The U.S. Bank Altitude Go Card exchange rate is Visa’s exchange rate on the date you make an international purchase. Visa exchange rates change on a daily basis, and they update these rates each day on their website.
While credit card exchange rates normally also include foreign transaction fees, the U.S. Bank Altitude Go Card does not charge foreign fees. This means the U.S. Bank Altitude Go Card will save cardholders 1.44% on purchases with international merchants, compared to the average credit card offer. As long as cardholders avoid dynamic currency conversion, the exchange rates they’ll pay on international spending with this card will be much lower than those they’d get from converting cash with banks, credit unions, or airport currency exchange services.
The U.S. Bank foreign transaction fee is either 0% or 3% of the purchase amount or foreign ATM advance transaction, depending on the card. And if you want to withdraw cash abroad, be prepared to pay a $2.50 non-U.S. Bank ATM fee.
If you’re going abroad, be sure to take a credit card that won’t rack up foreign transaction fees. And if you have a bank account with U.S. Bank, stay away from international ATMs. Those foreign withdrawal fees hit hard.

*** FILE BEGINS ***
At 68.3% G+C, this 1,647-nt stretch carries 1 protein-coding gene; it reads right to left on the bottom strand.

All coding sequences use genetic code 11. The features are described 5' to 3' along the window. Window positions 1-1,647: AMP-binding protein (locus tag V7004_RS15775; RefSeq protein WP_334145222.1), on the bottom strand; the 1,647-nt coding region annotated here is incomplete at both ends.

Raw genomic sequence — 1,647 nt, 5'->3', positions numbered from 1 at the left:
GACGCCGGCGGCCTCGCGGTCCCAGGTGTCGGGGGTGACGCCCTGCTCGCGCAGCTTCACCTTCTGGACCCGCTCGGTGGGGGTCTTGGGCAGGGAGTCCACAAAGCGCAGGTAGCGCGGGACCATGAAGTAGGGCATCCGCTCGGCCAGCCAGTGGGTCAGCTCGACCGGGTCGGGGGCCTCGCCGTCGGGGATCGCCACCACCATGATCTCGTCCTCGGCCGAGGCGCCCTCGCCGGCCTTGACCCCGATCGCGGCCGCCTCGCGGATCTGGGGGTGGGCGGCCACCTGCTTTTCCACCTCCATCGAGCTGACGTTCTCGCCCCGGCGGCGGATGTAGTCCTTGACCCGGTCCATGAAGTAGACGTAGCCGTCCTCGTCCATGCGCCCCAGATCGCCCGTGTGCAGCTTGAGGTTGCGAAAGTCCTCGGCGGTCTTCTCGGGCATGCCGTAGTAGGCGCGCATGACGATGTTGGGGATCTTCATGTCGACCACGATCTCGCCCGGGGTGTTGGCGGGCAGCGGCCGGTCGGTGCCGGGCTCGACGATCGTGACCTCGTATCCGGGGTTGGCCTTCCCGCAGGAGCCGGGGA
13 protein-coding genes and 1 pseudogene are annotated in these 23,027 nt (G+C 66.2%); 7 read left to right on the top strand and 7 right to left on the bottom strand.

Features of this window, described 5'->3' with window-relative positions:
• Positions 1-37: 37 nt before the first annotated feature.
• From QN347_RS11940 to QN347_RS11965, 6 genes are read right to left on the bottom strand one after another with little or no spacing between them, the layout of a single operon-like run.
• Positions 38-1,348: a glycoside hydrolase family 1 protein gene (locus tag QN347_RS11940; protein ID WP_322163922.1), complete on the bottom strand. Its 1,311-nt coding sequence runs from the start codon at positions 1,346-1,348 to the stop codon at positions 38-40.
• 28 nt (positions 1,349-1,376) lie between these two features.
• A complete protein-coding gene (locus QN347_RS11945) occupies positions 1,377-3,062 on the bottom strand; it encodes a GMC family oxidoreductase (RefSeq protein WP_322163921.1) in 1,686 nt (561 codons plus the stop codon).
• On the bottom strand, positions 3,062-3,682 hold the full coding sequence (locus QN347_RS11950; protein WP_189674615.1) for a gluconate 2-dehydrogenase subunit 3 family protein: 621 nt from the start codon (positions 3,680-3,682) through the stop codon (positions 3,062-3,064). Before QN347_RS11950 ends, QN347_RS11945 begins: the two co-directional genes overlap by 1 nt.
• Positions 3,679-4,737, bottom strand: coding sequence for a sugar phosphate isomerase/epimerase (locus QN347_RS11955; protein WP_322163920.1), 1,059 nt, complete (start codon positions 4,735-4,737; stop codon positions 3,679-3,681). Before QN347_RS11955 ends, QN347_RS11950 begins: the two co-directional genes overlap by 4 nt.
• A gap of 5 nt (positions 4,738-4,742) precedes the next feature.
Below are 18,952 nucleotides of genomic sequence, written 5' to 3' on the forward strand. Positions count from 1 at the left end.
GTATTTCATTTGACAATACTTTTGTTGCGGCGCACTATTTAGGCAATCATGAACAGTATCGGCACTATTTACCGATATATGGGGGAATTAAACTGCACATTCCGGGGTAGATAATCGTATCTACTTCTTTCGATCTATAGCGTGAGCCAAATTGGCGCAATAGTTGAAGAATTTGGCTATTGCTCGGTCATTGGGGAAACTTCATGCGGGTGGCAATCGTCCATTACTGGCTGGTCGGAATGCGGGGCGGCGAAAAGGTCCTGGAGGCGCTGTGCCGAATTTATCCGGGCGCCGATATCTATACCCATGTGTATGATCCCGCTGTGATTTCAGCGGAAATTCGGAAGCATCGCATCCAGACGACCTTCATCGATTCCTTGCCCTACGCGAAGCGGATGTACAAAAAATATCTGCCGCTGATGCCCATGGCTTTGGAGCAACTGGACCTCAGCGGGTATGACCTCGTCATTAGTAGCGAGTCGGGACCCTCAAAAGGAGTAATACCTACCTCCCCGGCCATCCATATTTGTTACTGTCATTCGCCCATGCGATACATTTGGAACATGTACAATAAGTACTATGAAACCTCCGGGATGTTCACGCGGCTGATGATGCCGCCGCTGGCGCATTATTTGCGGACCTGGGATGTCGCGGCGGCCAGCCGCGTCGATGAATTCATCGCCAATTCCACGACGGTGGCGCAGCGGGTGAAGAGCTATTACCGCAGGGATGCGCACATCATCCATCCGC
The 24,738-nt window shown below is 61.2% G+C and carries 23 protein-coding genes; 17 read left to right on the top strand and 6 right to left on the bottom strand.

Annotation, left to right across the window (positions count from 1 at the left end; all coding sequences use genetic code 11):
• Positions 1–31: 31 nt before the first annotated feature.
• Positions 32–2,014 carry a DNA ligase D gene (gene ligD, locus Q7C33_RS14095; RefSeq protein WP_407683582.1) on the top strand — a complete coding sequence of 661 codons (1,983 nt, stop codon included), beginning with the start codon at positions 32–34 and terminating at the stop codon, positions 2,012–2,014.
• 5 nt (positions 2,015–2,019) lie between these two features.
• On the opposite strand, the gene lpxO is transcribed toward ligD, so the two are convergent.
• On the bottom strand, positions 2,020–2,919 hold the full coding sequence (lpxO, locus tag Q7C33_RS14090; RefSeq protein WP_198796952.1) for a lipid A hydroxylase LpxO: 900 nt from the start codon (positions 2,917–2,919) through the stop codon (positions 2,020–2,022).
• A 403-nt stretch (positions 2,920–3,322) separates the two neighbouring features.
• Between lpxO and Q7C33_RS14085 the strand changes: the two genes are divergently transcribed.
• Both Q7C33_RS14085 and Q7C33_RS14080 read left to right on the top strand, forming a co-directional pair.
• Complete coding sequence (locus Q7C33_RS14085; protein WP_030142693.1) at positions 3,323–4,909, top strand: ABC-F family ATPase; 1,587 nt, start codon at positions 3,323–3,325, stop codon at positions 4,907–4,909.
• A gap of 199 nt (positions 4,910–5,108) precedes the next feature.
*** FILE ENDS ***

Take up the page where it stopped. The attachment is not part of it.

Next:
Keep in mind that although metal credit cards look cool, you shouldn’t apply for a card just because it’s made of metal. You should make sure that any metal credit card you get also has worthwhile perks and is a card that fits your individual needs and budget.
Taking the following credit-card precautions will help you save money and avoid unnecessary hassle while using your credit card abroad.
Get a no foreign transaction fee credit card. Do this before booking flights, hotels, etc. Foreign transaction fees will be assessed on any purchase made through a foreign merchant, even before you leave the U.S.… read full answer
Call your credit card company. Most credit card companies require you to notify them of international travel plans. If you don’t, your account may be suspended due to suspicions of fraud. Capital One and American Express are the only major issuers that automatically detect when you’re traveling.
Know your info. Write down your account number as well as your credit card company’s phone number, and keep this information somewhere safe (not in your wallet). If your card gets lost or stolen, you’ll need both to get a replacement.
Don’t forget your ID. Some countries may require identification to authorize a U.S. credit card transaction. So don’t forget your passport when you go shopping abroad.
Pay in the local currency. Decline any merchant’s offer to convert prices into U.S. dollars. This could be a trick known as dynamic currency conversion, which merchants often use to assess high exchange rates and line their pockets.
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